Beefing Up the Role of Office in Business Intelligence

Microsoft will move more aggressively into the business intelligence market, and the Microsoft Office suite will play a big role in the effort, Microsoft Business Division president Jeff Raikes said Monday.

Raikes' news conference comes about two weeks before the formal launch of the first new version of Microsoft's flagship database in five years. SQL Server 2005 includes numerous enhancements to SQL Server's business intelligence capabilities in addition to other database functions, such as transaction processing, database management and rapid application development.

Raikes outlined an approach to business intelligence that is classic Microsoft -- building on a massive existing installed base, in this case Office, and undercutting competitors' prices. While Raikes described a long-range companywide push, he had two immediate product announcements related to the effort. Microsoft is launching a server product called Business Scorecard Manager 2005 on Nov. 1. The company is also building business intelligence enhancements into Excel "12," the version of the company's spreadsheet software due to ship late next year.

"It's clearly a natural extension of the Office business," Raikes said of Microsoft's business intelligence plans. Under the recent Microsoft corporate reorganization, Raikes added Microsoft Business Solutions division to his existing duties of managing the $11 billion Office business.

He framed the existing business intelligence opportunity by drawing a parallel to another Office product, Microsoft Word. "Business intelligence today has the characteristics of Wang word processing, or back-room word processing, 20 years ago," Raikes said in an analogy he returned to several times. According to Raikes, Wang-era word processing was inconvenient, difficult to use and too expensive. Business intelligence products today share the same problems, Raikes claimed.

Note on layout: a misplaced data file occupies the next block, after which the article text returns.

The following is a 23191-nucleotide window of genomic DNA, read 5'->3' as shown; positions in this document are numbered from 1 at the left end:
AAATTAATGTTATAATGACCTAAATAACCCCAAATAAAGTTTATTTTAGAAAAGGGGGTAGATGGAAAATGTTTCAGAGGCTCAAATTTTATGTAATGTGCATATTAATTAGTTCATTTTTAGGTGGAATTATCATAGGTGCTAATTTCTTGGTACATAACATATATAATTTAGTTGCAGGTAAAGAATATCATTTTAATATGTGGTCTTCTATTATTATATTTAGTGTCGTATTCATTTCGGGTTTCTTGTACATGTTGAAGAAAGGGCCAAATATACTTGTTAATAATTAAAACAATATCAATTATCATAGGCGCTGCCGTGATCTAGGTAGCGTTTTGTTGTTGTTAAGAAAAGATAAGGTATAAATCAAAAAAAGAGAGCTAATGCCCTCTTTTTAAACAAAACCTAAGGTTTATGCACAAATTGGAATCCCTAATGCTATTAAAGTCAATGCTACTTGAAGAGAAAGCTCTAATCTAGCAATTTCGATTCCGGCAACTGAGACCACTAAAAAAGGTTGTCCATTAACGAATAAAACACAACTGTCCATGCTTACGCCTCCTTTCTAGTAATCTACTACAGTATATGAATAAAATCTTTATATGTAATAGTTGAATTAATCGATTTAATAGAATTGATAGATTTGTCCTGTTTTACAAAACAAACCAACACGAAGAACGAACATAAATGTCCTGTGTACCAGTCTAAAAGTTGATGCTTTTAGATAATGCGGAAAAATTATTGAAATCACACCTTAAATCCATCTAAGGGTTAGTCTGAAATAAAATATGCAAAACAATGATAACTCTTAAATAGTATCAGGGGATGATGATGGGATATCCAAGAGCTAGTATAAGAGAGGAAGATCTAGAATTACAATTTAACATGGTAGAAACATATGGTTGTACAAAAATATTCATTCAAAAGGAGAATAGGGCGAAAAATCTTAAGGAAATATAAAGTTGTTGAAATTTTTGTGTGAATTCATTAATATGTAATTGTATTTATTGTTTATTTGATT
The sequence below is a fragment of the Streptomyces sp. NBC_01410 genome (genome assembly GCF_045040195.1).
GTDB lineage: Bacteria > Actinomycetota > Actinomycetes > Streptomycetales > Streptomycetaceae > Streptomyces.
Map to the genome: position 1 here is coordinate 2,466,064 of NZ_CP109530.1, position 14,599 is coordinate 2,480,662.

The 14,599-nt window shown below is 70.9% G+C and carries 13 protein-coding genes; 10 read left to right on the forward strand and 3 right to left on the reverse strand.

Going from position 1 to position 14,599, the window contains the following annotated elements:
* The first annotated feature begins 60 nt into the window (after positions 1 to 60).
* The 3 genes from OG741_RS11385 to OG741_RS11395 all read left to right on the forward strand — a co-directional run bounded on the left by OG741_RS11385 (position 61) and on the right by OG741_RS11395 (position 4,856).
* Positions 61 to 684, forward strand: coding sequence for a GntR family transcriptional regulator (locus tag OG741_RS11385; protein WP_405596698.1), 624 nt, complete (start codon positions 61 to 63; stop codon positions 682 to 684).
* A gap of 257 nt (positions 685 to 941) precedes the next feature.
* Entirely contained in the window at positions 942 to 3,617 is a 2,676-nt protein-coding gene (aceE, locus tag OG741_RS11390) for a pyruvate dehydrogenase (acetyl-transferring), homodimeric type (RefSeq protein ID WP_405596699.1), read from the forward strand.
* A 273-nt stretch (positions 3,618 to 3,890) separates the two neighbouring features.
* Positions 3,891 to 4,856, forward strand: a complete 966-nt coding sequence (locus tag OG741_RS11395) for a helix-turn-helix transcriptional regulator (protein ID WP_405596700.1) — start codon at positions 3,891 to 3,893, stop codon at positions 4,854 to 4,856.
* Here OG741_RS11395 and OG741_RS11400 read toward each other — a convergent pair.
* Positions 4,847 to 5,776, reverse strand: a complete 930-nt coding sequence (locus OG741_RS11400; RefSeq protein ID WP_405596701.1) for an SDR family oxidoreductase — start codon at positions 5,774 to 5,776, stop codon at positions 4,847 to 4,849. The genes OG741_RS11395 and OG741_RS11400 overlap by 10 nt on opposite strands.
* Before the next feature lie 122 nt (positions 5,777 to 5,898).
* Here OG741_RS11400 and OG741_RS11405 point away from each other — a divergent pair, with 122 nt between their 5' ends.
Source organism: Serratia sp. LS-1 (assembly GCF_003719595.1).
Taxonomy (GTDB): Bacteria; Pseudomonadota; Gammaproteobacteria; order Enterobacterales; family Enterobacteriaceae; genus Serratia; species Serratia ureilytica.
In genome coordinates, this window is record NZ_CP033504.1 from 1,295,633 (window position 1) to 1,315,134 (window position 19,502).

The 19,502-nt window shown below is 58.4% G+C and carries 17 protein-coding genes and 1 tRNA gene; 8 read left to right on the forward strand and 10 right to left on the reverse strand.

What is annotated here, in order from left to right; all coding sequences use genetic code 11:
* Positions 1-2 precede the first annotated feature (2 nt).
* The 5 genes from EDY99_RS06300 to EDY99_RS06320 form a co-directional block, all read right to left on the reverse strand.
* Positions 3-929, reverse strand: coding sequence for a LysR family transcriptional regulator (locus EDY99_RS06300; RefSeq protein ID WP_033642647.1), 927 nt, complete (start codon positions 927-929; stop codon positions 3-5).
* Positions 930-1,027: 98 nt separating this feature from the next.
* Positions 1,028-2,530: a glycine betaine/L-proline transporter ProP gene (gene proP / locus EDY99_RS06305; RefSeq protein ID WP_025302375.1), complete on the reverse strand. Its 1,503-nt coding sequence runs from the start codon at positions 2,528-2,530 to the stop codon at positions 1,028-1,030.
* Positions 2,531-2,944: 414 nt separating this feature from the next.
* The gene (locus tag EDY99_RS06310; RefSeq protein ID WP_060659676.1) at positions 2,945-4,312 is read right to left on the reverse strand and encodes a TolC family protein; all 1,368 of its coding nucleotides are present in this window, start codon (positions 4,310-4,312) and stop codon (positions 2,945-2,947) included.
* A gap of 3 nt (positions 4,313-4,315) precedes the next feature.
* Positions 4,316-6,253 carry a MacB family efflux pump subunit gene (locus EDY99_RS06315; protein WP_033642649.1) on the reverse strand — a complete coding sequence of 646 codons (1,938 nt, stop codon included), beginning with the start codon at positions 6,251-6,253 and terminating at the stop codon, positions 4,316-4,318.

It is not the first time Microsoft has positioned Office components as business intelligence clients. Raikes acknowledged past attempts to present Microsoft Excel as a BI client because of its pivot tables and other features dating back as far as the launch of SQL Server 7.0 in late 1998.

A difference this time is a larger R&D budget, which Raikes said amounts to $10s to $100s of millions. Another difference this time that separates Microsoft from its competitors, Raikes said, is a growing stack of software and services that allows data to exist on fat clients, on servers and in services, giving users more opportunities to work with data when and where they need it.

In any case, the business intelligence push is clearly one way Microsoft hopes to drive upgrades to the next version of Office. By repositioning the desktop productivity suite within an integrated business intelligence toolset, Microsoft is honing one of several messages for the large group of customers who are satisfied with their older versions of Office and resistant to upgrades.

About the Author

Scott Bekker is editor in chief of Redmond Channel Partner magazine.